Age Ain’t Nothing But a Number

For some people, aging is a beautiful thing. Each year carries with it more knowledge, more experience. Each line in your face is a memento of countless smiles, skeptical eye raises, and teary meltdowns.

For this gal, however, the thought of growing older is instead a reminder of all the things I haven’t done. Of the fact that I will forever be beyond my most youthful years. Every time I’m innocently called “ma’am” by a server or walking down the street by a passing group of teenagers, I feel age seeping out of my pores like sweat in a sauna.

I turn 31 in a week and when I don’t let myself think about it too much, I feel great. 31 still feels young, but makes me feel a bit more settled in who I am and how I interact with the world. It feels like a good time to really solidify my career, my creative pursuits, and my skincare game. I’ve scheduled a haircut, a Sephora makeover, a Karaoke night, a massage, and a dinner all within the next week. I’m collaborating on a web series with my friend and planning on revisiting the whole blogging rigamarole. I have an actual ~career~ and am making more money than I ever have before. And yet, somehow, when I think about it for too long, I feel like a failure of a thirty-something.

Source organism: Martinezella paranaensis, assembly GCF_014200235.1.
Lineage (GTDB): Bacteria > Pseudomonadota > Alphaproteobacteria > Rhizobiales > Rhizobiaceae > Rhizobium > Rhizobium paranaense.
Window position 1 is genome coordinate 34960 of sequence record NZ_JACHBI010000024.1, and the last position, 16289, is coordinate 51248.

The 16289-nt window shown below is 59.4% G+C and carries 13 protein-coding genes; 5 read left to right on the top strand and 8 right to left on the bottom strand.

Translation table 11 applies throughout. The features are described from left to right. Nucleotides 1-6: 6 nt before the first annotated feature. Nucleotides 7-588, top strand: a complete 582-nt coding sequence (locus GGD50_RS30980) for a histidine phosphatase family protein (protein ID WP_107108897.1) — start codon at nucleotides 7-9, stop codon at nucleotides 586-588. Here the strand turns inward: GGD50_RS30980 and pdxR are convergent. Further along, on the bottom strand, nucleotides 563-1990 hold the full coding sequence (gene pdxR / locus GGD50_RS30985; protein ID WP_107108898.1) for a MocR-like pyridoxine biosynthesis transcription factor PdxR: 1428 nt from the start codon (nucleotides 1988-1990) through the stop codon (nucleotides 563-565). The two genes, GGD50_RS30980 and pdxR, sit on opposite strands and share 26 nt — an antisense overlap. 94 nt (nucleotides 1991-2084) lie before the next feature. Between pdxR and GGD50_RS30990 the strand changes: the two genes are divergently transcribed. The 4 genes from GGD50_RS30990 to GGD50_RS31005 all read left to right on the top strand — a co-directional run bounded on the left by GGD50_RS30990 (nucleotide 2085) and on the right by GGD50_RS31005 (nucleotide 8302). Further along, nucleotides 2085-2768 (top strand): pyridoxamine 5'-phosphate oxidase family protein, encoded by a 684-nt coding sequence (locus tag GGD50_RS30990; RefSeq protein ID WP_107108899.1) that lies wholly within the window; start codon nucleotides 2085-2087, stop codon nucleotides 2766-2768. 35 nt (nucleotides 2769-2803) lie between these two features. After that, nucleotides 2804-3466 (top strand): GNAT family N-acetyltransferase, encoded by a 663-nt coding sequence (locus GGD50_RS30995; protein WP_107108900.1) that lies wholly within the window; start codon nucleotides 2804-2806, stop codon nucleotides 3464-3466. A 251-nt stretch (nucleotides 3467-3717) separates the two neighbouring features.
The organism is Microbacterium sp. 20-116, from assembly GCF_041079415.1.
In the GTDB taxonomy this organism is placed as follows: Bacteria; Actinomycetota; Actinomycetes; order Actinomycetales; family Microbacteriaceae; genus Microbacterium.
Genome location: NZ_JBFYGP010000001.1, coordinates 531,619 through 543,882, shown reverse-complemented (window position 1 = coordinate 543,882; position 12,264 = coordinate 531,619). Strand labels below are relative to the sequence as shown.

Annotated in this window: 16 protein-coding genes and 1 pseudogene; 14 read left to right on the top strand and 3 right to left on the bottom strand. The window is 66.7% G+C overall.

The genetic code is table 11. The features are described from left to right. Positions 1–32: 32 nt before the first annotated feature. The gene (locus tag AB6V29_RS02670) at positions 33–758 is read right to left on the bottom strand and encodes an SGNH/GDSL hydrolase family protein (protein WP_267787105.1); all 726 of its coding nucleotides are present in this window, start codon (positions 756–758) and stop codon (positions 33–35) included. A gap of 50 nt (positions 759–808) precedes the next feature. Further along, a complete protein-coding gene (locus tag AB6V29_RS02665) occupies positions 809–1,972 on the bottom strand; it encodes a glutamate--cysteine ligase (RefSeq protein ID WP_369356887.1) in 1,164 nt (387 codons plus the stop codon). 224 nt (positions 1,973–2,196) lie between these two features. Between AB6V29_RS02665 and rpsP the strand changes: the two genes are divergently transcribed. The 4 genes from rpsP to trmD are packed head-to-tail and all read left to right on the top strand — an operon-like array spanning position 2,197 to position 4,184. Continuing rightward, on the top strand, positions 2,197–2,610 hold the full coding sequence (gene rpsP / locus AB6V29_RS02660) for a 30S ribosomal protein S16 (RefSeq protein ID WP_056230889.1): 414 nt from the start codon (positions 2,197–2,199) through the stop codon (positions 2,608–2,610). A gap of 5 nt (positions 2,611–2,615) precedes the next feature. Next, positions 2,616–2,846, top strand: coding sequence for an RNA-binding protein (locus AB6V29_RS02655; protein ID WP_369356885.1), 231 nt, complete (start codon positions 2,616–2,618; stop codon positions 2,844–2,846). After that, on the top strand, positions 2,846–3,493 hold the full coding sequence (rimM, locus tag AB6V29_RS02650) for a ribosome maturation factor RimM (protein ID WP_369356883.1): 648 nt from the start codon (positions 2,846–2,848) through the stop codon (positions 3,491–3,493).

What is it that makes me obsess in this harmful way? Is it what society thinks or what I genuinely feel about myself? I look in the mirror and see the beginnings of wrinkles, a sprinkling of gray hairs (which I’ve had since I was 18—cool genes, right?), and the reflection of someone who isn’t happy where she is in life.

It’s interesting to me, though, because I don’t prescribe to those things. I don’t think a woman’s only value is her youth or that her only true accomplishment is finding a partner. Seeing other women rock silver hair at a young age is badass. Knowing single women who lead very fulfilling lives makes sense to me. But, for whatever reason, when it’s me who’s concerned, I’m a judgy sonofabitch. I know, I’m my own worst critic, whatever. Even so, how do I apply my POV of the world to my own perception of myself? ’Cause 31 is a bit too old to be so narrowminded.

I know it’s kind of stupid, but watching shows like “Sex and the City” or movies like “Bridget Jones” remind me that I don’t need to magically transform into a perfectly together, no-nonsense grownup in my thirties. It even gives me the tiniest sliver of hope that, should I decide to return to acting, there might still be fun roles for me to play.

Sitting on the train on the way home from work tonight, I imagined looking in the mirror in my seventies or eighties and feeling completely in despair because I’d never again get to be young. I would instead like to manifest a future in which I’m appreciative of all the decades I’ve had. Where I’ve come to terms with what I’ve done, what I’ve accomplished, and who I’ve been. And I don’t think the path to getting there is drugstore hair dye or botox. I just wish I knew what it was.